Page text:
Female firefighters have reported ill-fitting clothing, which created bruising and severe chafing leading to semi-permanent skin conditions. Although not as prevalent, their male counterparts have also experienced these issues. Female firefighters also encounter more significant issues with the lack of female-specific sizing standards, leading to improper fit of their protective clothing. Their male counterparts may also experience restricted movement and an increased risk of trips and falls due to improper fit linked to underdeveloped sizing standards. The concerns raised by female and male wildland firefighters warrant further investigation of the design and sizing of their PPC.

Design and Sizing Requirements

An examination of the NFPA 1977 design requirements for wildland firefighting uniforms indicates that sizing is based on body measurements, which were not defined for females separately until the most recent 2016 edition (National Fire Protection Association, 2015). However, for the upper torso garments (i.e. jacket) sizes are not separated by gender and therefore, female firefighters must select smaller, male-centric designed gear. There is no indication in the current edition of the standard that consideration was given to the differences in body type and anthropometrics except for the inclusion of “tall sizes” for sleeve and coat length (National Fire Protection Association, 2015).  Examination of several Wildland firefighter gear sites (The Fire Store, Ben Meadows, Fire Cache, Cascade Fire Equipment) reveal a relatively small number of protective apparel items designed specifically for women. 

Melissa Etehad (2017) provides insight into the problems female wildland firefighters face with their uniforms in her article in the Los Angeles Times. The female wildland firefighters she interviewed described their uniforms as baggy, heavy, and hot; causing them to be uncomfortable (Etehad, 2017).  These end users also described the garment proportions as incorrect for a woman’s body.  Specific problems included jacket sleeves being too long, the crotch of pants hanging below the knees, and pockets that were not in the right place, causing items to fall out.  These areas of improper fit cause firefighters to make accommodations—while working—such as rolling up their sleeves and using one hand to hold up their pants. Such actions add another element of danger to front-line duty. For example, interviewee Hannah Key, “grabs her pants from the waist to avoid tripping when she hikes or crawls over rocks, which slows her down,” (Etehad, 2017). Hannah fell from a rock after she lost her grip trying to use one hand to hold up her pants and the other to lift herself during a Yosemite fire in 2010 (Etehad, 2017). These examples illustrate the need to re-evaluate the design and fit of wildland PPC, not only for females but for males, as well.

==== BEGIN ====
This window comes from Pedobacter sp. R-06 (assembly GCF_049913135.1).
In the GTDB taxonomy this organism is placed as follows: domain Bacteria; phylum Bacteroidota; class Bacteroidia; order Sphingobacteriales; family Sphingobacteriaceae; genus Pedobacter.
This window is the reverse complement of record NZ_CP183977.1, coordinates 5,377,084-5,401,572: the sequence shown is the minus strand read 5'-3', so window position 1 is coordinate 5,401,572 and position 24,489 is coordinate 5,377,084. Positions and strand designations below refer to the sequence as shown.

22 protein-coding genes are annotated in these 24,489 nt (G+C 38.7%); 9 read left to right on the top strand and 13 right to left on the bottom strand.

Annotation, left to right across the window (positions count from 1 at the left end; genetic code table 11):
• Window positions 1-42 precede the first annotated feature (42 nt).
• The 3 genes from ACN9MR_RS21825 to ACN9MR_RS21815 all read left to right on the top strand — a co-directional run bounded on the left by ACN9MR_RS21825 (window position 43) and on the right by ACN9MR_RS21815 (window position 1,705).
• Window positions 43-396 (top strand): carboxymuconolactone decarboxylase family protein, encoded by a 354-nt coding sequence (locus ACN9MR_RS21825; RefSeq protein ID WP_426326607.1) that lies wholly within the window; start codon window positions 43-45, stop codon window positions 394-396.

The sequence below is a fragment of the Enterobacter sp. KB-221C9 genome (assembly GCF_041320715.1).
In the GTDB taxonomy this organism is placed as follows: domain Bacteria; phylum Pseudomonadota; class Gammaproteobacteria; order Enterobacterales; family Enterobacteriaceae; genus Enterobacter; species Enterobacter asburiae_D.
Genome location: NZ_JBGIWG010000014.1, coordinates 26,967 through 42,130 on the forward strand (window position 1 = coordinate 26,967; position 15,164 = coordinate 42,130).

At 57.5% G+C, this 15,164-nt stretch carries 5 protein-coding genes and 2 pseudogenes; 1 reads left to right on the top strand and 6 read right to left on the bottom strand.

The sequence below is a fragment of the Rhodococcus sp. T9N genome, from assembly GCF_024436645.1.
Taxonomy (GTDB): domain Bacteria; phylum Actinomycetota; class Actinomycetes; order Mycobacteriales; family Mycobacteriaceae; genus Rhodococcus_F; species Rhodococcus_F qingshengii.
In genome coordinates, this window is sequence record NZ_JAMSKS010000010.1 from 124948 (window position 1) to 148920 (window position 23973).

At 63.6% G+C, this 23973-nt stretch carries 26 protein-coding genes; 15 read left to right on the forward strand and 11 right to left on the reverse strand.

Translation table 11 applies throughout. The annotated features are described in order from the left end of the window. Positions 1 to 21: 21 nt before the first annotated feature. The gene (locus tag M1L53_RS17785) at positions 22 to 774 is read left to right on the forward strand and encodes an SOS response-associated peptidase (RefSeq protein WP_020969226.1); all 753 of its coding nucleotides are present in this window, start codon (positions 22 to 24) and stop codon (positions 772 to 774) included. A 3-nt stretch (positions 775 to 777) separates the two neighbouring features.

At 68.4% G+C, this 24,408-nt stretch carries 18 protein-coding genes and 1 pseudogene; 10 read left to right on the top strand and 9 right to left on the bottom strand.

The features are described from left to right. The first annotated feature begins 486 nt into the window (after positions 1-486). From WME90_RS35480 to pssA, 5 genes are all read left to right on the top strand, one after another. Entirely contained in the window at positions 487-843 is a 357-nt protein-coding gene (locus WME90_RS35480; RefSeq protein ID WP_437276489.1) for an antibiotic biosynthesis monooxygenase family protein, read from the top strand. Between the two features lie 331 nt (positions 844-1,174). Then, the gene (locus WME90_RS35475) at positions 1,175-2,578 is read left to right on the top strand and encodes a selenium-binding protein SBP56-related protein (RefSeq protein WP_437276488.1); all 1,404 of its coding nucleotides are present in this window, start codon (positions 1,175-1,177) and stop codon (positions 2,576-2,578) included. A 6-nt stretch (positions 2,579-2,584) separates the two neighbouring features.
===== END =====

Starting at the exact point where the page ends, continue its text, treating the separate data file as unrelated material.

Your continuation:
Previous researchers have designed prototype protective garments for wildland firefighters (Huck, J. & Kim, Y., 1997; Rucker, Anderson & Kangas, 2000). They designed prototypes that were two-layer systems rather than the traditional single layer typically worn by wildland firefighters. The two-layer systems were shown to be significantly better in protecting a thermally instrumented mannequin than one-layer systems. Fit characteristics were also assessed and while small differences were observed they did not influence burn injury. However, fit characteristics were not evaluated from a comfort perspective (Rucker et al., 2000). Huck and Kim (1997) developed a prototype coverall for grass firefighting. Although the prototype was preferred to the coverall firefighters were wearing, there was a difference in the fabrics used for the prototype versus actual coverall fabrics which could have led to the preference of the prototype. Another limitation of this previous research was that Huck and Kim (1997) did not test their prototype under actual working conditions.